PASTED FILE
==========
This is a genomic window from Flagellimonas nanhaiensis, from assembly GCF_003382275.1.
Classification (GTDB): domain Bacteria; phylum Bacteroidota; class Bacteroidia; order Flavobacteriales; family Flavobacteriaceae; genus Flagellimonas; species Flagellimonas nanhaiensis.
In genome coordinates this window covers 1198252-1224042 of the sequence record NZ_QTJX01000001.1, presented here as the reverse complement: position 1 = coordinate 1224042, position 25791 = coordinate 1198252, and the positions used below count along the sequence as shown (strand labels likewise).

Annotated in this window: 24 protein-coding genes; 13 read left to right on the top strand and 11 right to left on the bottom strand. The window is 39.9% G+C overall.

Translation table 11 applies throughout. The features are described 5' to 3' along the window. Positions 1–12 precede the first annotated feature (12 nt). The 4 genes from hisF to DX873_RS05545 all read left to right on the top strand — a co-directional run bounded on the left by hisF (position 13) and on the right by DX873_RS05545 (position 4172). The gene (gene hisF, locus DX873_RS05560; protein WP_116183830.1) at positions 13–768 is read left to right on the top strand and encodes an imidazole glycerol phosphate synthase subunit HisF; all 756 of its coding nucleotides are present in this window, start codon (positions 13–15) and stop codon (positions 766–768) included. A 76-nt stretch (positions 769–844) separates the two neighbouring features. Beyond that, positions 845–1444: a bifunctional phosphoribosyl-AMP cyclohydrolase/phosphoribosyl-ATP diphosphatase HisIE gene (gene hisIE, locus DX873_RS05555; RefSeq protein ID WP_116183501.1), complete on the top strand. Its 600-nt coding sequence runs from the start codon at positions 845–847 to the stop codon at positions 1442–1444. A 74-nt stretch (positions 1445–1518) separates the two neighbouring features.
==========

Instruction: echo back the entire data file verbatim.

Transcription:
This is a genomic window from Flagellimonas nanhaiensis, from assembly GCF_003382275.1.
Classification (GTDB): domain Bacteria; phylum Bacteroidota; class Bacteroidia; order Flavobacteriales; family Flavobacteriaceae; genus Flagellimonas; species Flagellimonas nanhaiensis.
In genome coordinates this window covers 1198252-1224042 of the sequence record NZ_QTJX01000001.1, presented here as the reverse complement: position 1 = coordinate 1224042, position 25791 = coordinate 1198252, and the positions used below count along the sequence as shown (strand labels likewise).

Annotated in this window: 24 protein-coding genes; 13 read left to right on the top strand and 11 right to left on the bottom strand. The window is 39.9% G+C overall.

Translation table 11 applies throughout. The features are described 5' to 3' along the window. Positions 1–12 precede the first annotated feature (12 nt). The 4 genes from hisF to DX873_RS05545 all read left to right on the top strand — a co-directional run bounded on the left by hisF (position 13) and on the right by DX873_RS05545 (position 4172). The gene (gene hisF, locus DX873_RS05560; protein WP_116183830.1) at positions 13–768 is read left to right on the top strand and encodes an imidazole glycerol phosphate synthase subunit HisF; all 756 of its coding nucleotides are present in this window, start codon (positions 13–15) and stop codon (positions 766–768) included. A 76-nt stretch (positions 769–844) separates the two neighbouring features. Beyond that, positions 845–1444: a bifunctional phosphoribosyl-AMP cyclohydrolase/phosphoribosyl-ATP diphosphatase HisIE gene (gene hisIE, locus DX873_RS05555; RefSeq protein ID WP_116183501.1), complete on the top strand. Its 600-nt coding sequence runs from the start codon at positions 845–847 to the stop codon at positions 1442–1444. A 74-nt stretch (positions 1445–1518) separates the two neighbouring features.